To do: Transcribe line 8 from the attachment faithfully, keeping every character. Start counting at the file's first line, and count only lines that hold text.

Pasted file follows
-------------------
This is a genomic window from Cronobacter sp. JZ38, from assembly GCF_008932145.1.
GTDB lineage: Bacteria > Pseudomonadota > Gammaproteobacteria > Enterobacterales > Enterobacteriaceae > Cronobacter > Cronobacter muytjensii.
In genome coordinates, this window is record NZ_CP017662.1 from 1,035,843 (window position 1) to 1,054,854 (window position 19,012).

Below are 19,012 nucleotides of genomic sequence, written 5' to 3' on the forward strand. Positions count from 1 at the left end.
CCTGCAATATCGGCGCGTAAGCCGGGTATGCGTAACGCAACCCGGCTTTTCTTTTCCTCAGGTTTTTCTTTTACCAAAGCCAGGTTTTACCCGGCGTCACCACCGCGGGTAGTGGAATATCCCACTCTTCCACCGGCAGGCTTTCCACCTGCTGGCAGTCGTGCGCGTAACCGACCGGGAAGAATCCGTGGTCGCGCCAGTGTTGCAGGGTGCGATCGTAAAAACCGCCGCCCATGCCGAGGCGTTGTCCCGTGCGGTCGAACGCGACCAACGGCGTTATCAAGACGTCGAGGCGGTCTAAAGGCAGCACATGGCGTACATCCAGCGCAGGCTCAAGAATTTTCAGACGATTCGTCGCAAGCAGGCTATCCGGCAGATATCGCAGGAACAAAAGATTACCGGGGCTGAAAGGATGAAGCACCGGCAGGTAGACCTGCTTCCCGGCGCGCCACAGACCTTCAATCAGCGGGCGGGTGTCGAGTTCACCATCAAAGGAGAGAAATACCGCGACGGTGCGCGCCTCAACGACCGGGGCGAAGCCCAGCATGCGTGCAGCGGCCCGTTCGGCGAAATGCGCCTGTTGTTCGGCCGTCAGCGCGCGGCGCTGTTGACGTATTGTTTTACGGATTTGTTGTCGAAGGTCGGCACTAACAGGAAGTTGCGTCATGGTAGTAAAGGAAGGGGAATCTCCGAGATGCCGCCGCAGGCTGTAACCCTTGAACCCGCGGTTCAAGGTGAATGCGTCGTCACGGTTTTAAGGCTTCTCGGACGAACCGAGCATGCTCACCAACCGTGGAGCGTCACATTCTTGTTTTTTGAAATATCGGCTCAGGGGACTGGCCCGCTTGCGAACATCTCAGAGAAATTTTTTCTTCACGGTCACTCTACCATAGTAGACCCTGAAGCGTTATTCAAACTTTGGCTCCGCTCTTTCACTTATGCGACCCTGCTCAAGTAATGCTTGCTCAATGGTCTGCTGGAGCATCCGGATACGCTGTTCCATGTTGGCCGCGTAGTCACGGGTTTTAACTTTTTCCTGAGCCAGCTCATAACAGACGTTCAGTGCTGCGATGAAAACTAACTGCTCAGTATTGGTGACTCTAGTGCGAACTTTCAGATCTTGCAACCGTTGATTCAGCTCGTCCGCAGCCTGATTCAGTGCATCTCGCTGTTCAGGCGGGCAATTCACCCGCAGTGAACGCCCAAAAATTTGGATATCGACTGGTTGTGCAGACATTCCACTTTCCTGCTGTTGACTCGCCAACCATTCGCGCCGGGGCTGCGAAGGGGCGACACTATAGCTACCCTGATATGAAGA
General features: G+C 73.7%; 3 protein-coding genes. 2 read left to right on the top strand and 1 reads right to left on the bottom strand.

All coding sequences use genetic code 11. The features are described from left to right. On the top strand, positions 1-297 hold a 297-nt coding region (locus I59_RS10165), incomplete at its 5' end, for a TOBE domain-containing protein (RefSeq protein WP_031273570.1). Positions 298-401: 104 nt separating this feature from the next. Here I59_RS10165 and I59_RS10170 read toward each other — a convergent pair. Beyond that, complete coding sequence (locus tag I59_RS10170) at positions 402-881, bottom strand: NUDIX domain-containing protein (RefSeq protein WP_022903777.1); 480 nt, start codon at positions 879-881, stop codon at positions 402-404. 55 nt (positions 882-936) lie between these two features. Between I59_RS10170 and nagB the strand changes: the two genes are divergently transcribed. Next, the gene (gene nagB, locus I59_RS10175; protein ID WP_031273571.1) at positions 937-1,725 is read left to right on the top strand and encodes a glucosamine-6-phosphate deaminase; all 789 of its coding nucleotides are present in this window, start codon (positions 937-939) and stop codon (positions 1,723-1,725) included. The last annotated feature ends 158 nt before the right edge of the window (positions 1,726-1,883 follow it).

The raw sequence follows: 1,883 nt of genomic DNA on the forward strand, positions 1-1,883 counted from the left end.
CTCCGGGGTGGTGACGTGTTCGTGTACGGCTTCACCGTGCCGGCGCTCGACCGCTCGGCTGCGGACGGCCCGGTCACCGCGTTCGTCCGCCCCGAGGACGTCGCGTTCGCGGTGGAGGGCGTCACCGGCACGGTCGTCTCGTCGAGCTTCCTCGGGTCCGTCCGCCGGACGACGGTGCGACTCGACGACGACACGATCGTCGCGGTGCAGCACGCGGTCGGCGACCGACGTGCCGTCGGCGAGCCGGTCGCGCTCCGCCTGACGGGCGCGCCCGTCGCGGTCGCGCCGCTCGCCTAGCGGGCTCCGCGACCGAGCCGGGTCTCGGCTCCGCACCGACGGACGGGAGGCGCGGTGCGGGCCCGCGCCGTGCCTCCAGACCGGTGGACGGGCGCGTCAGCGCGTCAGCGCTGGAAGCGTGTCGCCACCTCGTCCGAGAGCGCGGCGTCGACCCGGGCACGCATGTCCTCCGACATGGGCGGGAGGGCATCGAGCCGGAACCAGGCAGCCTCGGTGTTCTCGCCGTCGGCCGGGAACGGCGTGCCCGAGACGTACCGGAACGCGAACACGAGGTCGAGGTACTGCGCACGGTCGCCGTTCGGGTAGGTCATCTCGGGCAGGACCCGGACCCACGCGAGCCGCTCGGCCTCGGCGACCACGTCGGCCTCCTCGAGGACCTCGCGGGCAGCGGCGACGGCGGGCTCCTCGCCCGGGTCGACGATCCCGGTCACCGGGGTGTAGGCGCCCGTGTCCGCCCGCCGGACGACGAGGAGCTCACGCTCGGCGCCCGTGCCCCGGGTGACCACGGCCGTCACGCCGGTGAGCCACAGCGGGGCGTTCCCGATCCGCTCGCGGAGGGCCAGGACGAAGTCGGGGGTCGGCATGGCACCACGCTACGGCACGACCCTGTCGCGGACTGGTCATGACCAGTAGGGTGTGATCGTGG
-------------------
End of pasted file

The raw sequence follows: 1,883 nt of genomic DNA on the forward strand, positions 1-1,883 counted from the left end.